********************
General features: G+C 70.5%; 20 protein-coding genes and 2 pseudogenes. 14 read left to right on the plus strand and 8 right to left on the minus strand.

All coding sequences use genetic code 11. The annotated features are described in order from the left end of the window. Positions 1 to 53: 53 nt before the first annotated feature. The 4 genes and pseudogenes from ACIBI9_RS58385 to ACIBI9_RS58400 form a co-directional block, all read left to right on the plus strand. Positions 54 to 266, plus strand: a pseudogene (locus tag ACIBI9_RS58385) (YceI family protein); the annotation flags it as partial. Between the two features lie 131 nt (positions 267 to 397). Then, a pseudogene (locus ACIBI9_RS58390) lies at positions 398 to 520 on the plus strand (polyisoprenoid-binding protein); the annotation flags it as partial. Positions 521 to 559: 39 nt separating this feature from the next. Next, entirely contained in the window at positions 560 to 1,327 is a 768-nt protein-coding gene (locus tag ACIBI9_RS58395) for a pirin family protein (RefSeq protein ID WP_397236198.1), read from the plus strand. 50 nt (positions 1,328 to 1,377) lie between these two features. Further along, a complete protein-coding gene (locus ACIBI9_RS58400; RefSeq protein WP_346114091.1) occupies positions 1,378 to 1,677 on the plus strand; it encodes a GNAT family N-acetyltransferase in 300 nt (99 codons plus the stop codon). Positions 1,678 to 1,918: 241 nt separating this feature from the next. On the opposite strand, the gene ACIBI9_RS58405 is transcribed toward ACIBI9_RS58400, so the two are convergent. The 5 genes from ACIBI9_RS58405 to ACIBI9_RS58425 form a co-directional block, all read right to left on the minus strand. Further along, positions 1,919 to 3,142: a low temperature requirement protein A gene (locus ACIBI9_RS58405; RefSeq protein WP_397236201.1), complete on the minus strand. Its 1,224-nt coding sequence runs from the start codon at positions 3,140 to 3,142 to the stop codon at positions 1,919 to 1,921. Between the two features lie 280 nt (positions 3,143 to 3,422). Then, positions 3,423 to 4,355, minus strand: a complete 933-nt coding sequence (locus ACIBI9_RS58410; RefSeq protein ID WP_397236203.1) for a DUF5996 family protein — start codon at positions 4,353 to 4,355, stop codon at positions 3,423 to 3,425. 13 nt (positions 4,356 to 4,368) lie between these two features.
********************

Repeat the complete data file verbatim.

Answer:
General features: G+C 70.5%; 20 protein-coding genes and 2 pseudogenes. 14 read left to right on the plus strand and 8 right to left on the minus strand.

All coding sequences use genetic code 11. The annotated features are described in order from the left end of the window. Positions 1 to 53: 53 nt before the first annotated feature. The 4 genes and pseudogenes from ACIBI9_RS58385 to ACIBI9_RS58400 form a co-directional block, all read left to right on the plus strand. Positions 54 to 266, plus strand: a pseudogene (locus tag ACIBI9_RS58385) (YceI family protein); the annotation flags it as partial. Between the two features lie 131 nt (positions 267 to 397). Then, a pseudogene (locus ACIBI9_RS58390) lies at positions 398 to 520 on the plus strand (polyisoprenoid-binding protein); the annotation flags it as partial. Positions 521 to 559: 39 nt separating this feature from the next. Next, entirely contained in the window at positions 560 to 1,327 is a 768-nt protein-coding gene (locus tag ACIBI9_RS58395) for a pirin family protein (RefSeq protein ID WP_397236198.1), read from the plus strand. 50 nt (positions 1,328 to 1,377) lie between these two features. Further along, a complete protein-coding gene (locus ACIBI9_RS58400; RefSeq protein WP_346114091.1) occupies positions 1,378 to 1,677 on the plus strand; it encodes a GNAT family N-acetyltransferase in 300 nt (99 codons plus the stop codon). Positions 1,678 to 1,918: 241 nt separating this feature from the next. On the opposite strand, the gene ACIBI9_RS58405 is transcribed toward ACIBI9_RS58400, so the two are convergent. The 5 genes from ACIBI9_RS58405 to ACIBI9_RS58425 form a co-directional block, all read right to left on the minus strand. Further along, positions 1,919 to 3,142: a low temperature requirement protein A gene (locus ACIBI9_RS58405; RefSeq protein WP_397236201.1), complete on the minus strand. Its 1,224-nt coding sequence runs from the start codon at positions 3,140 to 3,142 to the stop codon at positions 1,919 to 1,921. Between the two features lie 280 nt (positions 3,143 to 3,422). Then, positions 3,423 to 4,355, minus strand: a complete 933-nt coding sequence (locus ACIBI9_RS58410; RefSeq protein ID WP_397236203.1) for a DUF5996 family protein — start codon at positions 4,353 to 4,355, stop codon at positions 3,423 to 3,425. 13 nt (positions 4,356 to 4,368) lie between these two features.